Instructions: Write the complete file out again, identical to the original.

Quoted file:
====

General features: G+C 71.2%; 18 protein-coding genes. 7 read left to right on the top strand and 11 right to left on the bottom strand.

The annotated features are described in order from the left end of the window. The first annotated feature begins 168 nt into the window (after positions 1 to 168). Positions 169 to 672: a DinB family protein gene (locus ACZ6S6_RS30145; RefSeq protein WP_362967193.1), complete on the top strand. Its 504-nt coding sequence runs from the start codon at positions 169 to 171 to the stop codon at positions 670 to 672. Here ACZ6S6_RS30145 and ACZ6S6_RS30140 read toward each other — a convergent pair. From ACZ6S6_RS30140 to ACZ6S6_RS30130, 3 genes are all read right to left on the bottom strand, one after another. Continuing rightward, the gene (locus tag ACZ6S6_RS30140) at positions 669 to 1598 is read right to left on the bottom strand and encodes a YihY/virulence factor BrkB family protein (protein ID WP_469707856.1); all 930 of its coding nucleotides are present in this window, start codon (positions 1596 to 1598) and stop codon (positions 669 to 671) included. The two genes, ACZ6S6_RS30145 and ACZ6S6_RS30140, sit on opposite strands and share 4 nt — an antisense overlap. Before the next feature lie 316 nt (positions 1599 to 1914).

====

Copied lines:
General features: G+C 71.2%; 18 protein-coding genes. 7 read left to right on the top strand and 11 right to left on the bottom strand.

The annotated features are described in order from the left end of the window. The first annotated feature begins 168 nt into the window (after positions 1 to 168). Positions 169 to 672: a DinB family protein gene (locus ACZ6S6_RS30145; RefSeq protein WP_362967193.1), complete on the top strand. Its 504-nt coding sequence runs from the start codon at positions 169 to 171 to the stop codon at positions 670 to 672. Here ACZ6S6_RS30145 and ACZ6S6_RS30140 read toward each other — a convergent pair. From ACZ6S6_RS30140 to ACZ6S6_RS30130, 3 genes are all read right to left on the bottom strand, one after another. Continuing rightward, the gene (locus tag ACZ6S6_RS30140) at positions 669 to 1598 is read right to left on the bottom strand and encodes a YihY/virulence factor BrkB family protein (protein ID WP_469707856.1); all 930 of its coding nucleotides are present in this window, start codon (positions 1596 to 1598) and stop codon (positions 669 to 671) included. The two genes, ACZ6S6_RS30145 and ACZ6S6_RS30140, sit on opposite strands and share 4 nt — an antisense overlap. Before the next feature lie 316 nt (positions 1599 to 1914).